A half-century after the historic U.S. surgeon general's finding that smoking sickens and kills, the Philadelphia region could be viewed as one of the nation's key battlegrounds in the continuing struggle to stem the health scourge, which leads to 443,000 deaths a year and costs billions of dollars in medical care and lost productivity.
Despite the remarkable success in reducing national smoking rates by more than half - to 18 percent - Philadelphia stands out as having the highest rate of adult smoking, around 25 percent, among the country's 10 largest cities, according to the Pennsylvania Medical Society.
While most workplaces and public buildings in Philadelphia have been smoke-free by law for the last seven years - and similar statewide restrictions took effect more than five years ago - an unacceptable loophole permitting smoking at casinos exposes thousands of employees and untold numbers of patrons to dangerous secondhand smoke. With the city's second casino expected to open in the next couple of years - joining four already operating within a short drive of each other - that exemption only promises to do more harm.
On the front lines in the war against smoking, where the challenge is to prevent teens from taking up the addictive habit in the first place, the city bests the national rate of smoking among high school students. But the ease with which so many underage smokers can buy cigarettes illegally in Philadelphia, according to antismoking activists, could make it difficult to cut the rate further.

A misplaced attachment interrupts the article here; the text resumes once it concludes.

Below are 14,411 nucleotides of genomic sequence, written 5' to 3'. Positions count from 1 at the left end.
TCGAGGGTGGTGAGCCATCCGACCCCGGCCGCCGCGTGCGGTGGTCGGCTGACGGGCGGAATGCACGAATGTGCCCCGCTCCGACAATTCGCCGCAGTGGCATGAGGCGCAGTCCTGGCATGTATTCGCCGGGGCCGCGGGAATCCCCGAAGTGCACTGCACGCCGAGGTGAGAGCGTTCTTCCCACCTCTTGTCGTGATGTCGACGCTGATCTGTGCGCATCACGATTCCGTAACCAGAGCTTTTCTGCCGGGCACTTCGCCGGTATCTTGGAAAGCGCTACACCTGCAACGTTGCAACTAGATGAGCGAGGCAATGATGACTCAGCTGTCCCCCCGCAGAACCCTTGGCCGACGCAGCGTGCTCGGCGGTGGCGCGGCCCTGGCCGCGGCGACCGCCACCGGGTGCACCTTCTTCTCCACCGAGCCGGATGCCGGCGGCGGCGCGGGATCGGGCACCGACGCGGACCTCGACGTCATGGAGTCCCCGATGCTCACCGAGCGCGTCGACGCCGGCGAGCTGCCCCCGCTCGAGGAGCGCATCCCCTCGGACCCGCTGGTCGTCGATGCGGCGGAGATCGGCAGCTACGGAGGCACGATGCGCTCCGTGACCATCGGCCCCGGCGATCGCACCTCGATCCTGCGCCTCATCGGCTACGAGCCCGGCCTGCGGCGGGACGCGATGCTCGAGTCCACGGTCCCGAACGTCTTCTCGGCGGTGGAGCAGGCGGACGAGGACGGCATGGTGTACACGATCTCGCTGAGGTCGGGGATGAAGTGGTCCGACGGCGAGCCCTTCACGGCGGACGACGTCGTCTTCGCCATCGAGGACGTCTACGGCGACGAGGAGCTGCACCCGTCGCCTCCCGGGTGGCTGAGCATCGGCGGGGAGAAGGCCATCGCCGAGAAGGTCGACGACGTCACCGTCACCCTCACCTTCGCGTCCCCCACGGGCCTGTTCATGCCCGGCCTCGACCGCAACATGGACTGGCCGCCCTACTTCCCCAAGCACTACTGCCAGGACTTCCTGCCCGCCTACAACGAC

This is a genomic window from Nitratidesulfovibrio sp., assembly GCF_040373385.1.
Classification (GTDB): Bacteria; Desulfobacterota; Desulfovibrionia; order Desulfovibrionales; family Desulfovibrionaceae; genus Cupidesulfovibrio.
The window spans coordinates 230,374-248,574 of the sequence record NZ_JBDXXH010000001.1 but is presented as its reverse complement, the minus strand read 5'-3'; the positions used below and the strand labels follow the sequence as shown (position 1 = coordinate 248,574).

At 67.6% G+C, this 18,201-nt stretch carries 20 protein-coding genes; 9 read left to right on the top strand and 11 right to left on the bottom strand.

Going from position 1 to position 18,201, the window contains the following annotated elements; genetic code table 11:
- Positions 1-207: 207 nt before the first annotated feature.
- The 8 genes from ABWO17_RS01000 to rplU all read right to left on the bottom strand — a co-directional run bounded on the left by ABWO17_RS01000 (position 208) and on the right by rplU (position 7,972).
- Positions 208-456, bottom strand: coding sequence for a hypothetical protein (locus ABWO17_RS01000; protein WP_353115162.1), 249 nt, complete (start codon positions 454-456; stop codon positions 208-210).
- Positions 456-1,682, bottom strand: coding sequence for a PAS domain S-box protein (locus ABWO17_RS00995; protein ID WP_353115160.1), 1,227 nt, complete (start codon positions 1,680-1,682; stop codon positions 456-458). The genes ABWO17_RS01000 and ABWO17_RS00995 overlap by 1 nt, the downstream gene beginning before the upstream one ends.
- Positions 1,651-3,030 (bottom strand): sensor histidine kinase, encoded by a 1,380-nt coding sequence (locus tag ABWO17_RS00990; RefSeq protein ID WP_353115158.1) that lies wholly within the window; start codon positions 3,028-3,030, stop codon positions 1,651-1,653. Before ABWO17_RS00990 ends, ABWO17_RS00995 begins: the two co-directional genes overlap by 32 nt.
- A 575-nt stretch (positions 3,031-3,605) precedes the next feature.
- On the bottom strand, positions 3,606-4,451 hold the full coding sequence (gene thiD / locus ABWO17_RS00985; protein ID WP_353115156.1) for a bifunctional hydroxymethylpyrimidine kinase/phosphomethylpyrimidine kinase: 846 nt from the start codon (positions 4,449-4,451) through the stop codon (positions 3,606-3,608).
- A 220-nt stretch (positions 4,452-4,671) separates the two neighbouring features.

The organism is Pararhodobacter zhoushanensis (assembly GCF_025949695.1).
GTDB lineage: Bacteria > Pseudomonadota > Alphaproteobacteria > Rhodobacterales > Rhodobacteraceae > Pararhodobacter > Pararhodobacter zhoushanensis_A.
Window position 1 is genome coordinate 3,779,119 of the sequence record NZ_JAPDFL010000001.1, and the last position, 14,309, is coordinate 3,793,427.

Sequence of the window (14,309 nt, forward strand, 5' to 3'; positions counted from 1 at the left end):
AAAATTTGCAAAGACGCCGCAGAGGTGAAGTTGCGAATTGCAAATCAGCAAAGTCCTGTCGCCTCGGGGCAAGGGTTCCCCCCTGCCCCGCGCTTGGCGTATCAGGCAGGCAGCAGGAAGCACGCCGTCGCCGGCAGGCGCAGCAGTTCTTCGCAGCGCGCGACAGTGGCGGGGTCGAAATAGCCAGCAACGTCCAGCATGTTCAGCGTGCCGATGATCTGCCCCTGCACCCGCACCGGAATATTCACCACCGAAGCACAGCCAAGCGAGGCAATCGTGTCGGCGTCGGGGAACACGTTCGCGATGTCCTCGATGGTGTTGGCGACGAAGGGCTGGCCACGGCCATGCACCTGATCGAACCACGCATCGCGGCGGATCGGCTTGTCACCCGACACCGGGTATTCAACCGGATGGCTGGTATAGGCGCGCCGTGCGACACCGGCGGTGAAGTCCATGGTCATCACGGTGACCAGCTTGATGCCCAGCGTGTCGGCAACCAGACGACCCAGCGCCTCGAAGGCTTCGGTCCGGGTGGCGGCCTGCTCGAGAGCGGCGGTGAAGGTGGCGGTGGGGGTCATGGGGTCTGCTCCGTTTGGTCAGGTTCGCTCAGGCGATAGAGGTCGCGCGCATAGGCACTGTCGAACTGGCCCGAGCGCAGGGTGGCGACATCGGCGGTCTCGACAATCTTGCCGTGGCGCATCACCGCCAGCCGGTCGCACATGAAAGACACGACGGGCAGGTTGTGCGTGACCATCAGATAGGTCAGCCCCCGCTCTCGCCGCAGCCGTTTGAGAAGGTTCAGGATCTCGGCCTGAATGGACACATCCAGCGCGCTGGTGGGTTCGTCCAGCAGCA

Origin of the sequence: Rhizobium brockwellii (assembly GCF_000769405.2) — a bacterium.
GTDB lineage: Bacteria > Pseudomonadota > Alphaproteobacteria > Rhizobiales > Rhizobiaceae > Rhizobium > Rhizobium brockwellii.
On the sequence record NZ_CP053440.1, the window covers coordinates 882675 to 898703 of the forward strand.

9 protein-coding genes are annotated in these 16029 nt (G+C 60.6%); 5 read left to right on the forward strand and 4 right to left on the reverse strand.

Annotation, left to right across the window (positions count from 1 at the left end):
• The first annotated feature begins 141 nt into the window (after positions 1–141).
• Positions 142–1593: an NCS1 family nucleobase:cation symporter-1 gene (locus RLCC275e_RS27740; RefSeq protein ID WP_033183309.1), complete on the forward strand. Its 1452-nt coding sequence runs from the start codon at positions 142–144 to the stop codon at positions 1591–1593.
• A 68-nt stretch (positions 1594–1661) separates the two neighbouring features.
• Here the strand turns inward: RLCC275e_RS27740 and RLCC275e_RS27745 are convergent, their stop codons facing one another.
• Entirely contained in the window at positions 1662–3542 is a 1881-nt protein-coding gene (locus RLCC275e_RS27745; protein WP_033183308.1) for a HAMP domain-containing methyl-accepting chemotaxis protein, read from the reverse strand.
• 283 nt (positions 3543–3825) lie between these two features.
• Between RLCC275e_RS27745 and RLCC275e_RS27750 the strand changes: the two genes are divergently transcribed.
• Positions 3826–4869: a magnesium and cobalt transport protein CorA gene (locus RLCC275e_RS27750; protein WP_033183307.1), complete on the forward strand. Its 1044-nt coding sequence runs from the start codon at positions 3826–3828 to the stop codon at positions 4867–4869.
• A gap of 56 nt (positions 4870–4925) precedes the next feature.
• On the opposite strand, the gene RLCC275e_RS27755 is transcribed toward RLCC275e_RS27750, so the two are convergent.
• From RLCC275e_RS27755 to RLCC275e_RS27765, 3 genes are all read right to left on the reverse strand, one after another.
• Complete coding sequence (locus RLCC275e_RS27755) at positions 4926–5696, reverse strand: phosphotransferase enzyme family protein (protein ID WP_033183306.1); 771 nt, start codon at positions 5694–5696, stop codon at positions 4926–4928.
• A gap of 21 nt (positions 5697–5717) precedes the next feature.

Furthermore, neither Philadelphia nor Harrisburg has addressed the potential health and social issues surrounding the emergence of electronic cigarettes. Although the battery-powered devices are not nearly as harmful as cigarettes, they still deliver addictive nicotine, and they have been included in indoor smoking bans in New York City and a handful of states, including New Jersey. Pennsylvania has yet to consider such a move or to impose any age restrictions on the purchase of e-cigarettes.
The region's success in carrying out the antismoking efforts inaugurated 50 years ago by Surgeon General Luther L. Terry will depend partly on federal regulators' welcome but fledgling efforts to discourage smoking with graphic labels and marketing limits. But city health officials should also look to state lawmakers for action to close the smoking-ban loopholes that expose workers and patrons at casinos and hundreds of other establishments to secondhand smoke. A more inclusive ban on lighting up indoors - as State Sen. Stewart Greenleaf (R., Montgomery) and State Rep. Mario Scavello (R., Monroe) have proposed - could help thousands more smokers kick the habit.